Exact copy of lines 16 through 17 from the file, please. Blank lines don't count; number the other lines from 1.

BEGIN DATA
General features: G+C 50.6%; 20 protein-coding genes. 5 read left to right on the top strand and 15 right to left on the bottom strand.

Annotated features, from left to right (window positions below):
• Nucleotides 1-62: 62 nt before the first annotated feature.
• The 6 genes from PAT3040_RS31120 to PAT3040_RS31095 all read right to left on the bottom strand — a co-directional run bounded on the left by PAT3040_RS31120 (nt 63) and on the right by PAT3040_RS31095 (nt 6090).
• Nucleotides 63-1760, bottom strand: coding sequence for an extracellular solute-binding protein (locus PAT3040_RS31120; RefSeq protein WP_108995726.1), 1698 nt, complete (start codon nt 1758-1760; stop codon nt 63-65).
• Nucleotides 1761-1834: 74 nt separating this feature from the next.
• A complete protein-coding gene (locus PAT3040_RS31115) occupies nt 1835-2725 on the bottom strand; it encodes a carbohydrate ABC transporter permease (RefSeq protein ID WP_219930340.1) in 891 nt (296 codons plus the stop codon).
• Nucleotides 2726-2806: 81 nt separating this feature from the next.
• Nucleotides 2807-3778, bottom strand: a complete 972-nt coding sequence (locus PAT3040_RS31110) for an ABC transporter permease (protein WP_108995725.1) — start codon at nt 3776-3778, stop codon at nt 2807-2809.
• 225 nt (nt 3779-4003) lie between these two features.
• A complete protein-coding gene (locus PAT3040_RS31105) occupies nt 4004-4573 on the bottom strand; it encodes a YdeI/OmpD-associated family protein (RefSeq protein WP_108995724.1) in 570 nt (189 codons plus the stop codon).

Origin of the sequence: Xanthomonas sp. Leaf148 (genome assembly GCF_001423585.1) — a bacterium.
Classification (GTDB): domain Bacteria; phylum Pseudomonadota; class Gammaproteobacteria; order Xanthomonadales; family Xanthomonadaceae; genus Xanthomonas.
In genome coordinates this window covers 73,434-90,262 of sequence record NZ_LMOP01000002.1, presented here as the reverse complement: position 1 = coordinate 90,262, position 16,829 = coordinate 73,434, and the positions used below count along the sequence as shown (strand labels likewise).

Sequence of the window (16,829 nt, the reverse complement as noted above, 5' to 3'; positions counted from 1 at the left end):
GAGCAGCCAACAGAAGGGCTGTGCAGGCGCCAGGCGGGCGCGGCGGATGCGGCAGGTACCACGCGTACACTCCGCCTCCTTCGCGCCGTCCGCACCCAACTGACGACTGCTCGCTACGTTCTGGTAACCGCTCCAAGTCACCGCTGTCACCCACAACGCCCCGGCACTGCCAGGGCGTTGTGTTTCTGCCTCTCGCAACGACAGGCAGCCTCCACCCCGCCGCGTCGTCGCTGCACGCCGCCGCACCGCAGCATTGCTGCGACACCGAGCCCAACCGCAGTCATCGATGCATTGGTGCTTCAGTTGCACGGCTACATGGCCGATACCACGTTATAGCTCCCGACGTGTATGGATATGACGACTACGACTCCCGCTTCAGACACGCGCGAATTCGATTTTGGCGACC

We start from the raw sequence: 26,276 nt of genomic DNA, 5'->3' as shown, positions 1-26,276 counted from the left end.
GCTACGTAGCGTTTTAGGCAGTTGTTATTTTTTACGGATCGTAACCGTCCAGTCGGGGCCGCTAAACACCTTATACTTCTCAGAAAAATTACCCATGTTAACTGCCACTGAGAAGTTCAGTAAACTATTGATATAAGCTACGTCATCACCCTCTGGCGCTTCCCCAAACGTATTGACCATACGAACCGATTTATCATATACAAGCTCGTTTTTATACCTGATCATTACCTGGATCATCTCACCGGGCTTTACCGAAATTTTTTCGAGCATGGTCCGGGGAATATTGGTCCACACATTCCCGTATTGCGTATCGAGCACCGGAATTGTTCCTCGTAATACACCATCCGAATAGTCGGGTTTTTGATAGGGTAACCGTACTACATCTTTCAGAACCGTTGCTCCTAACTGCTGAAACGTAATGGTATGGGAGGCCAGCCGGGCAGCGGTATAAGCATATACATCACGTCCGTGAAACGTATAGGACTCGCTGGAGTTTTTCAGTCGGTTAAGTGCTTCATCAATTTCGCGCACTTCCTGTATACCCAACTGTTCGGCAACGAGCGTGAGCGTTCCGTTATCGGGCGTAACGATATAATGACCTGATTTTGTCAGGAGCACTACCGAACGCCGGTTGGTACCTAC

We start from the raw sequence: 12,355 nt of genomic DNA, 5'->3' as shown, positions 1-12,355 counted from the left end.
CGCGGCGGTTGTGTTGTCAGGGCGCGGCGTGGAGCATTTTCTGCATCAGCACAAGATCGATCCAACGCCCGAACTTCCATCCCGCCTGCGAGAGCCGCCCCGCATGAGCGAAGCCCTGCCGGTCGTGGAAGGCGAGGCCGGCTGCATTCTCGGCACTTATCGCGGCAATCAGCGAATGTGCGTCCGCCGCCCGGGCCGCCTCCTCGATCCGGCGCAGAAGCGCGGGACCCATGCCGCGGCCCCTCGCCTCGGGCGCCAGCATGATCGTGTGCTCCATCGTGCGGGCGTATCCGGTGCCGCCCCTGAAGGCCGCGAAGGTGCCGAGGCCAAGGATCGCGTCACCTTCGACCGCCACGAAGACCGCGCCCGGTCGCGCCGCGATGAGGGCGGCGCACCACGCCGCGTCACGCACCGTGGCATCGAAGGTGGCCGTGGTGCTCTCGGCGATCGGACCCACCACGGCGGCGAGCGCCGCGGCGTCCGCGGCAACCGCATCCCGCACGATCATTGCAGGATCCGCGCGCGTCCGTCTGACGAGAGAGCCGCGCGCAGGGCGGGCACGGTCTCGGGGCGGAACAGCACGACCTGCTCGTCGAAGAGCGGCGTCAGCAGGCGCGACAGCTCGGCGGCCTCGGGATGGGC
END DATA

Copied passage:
GAGCAGCCAACAGAAGGGCTGTGCAGGCGCCAGGCGGGCGCGGCGGATGCGGCAGGTACCACGCGTACACTCCGCCTCCTTCGCGCCGTCCGCACCCAACTGACGACTGCTCGCTACGTTCTGGTAACCGCTCCAAGTCACCGCTGTCACCCACAACGCCCCGGCACTGCCAGGGCGTTGTGTTTCTGCCTCTCGCAACGACAGGCAGCCTCCACCCCGCCGCGTCGTCGCTGCACGCCGCCGCACCGCAGCATTGCTGCGACACCGAGCCCAACCGCAGTCATCGATGCATTGGTGCTTCAGTTGCACGGCTACATGGCCGATACCACGTTATAGCTCCCGACGTGTATGGATATGACGACTACGACTCCCGCTTCAGACACGCGCGAATTCGATTTTGGCGACC

We start from the raw sequence: 26,276 nt of genomic DNA, 5'->3' as shown, positions 1-26,276 counted from the left end.